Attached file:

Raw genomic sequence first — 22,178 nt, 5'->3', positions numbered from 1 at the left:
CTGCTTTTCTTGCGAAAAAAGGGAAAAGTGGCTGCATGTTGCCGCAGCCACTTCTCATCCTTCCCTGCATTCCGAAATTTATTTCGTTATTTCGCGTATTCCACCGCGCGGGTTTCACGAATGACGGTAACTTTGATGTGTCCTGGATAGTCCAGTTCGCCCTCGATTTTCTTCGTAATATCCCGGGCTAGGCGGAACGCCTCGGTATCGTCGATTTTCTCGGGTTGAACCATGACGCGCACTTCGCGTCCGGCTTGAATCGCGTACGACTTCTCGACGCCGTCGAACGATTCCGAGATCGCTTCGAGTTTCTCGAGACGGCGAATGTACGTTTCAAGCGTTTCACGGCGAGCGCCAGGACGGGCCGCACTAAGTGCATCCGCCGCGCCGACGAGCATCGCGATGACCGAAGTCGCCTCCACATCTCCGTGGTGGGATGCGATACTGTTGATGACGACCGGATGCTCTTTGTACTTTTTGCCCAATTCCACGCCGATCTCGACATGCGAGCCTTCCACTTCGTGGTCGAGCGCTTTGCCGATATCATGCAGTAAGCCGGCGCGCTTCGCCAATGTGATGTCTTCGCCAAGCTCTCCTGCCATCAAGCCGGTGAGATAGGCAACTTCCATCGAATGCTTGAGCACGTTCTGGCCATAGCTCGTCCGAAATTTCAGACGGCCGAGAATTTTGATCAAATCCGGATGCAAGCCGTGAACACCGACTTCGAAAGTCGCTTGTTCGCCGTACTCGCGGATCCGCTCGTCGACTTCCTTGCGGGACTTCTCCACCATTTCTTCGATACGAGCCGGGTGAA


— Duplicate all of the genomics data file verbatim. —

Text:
Raw genomic sequence first — 22,178 nt, 5'->3', positions numbered from 1 at the left:
CTGCTTTTCTTGCGAAAAAAGGGAAAAGTGGCTGCATGTTGCCGCAGCCACTTCTCATCCTTCCCTGCATTCCGAAATTTATTTCGTTATTTCGCGTATTCCACCGCGCGGGTTTCACGAATGACGGTAACTTTGATGTGTCCTGGATAGTCCAGTTCGCCCTCGATTTTCTTCGTAATATCCCGGGCTAGGCGGAACGCCTCGGTATCGTCGATTTTCTCGGGTTGAACCATGACGCGCACTTCGCGTCCGGCTTGAATCGCGTACGACTTCTCGACGCCGTCGAACGATTCCGAGATCGCTTCGAGTTTCTCGAGACGGCGAATGTACGTTTCAAGCGTTTCACGGCGAGCGCCAGGACGGGCCGCACTAAGTGCATCCGCCGCGCCGACGAGCATCGCGATGACCGAAGTCGCCTCCACATCTCCGTGGTGGGATGCGATACTGTTGATGACGACCGGATGCTCTTTGTACTTTTTGCCCAATTCCACGCCGATCTCGACATGCGAGCCTTCCACTTCGTGGTCGAGCGCTTTGCCGATATCATGCAGTAAGCCGGCGCGCTTCGCCAATGTGATGTCTTCGCCAAGCTCTCCTGCCATCAAGCCGGTGAGATAGGCAACTTCCATCGAATGCTTGAGCACGTTCTGGCCATAGCTCGTCCGAAATTTCAGACGGCCGAGAATTTTGATCAAATCCGGATGCAAGCCGTGAACACCGACTTCGAAAGTCGCTTGTTCGCCGTACTCGCGGATCCGCTCGTCGACTTCCTTGCGGGACTTCTCCACCATTTCTTCGATACGAGCCGGGTGAA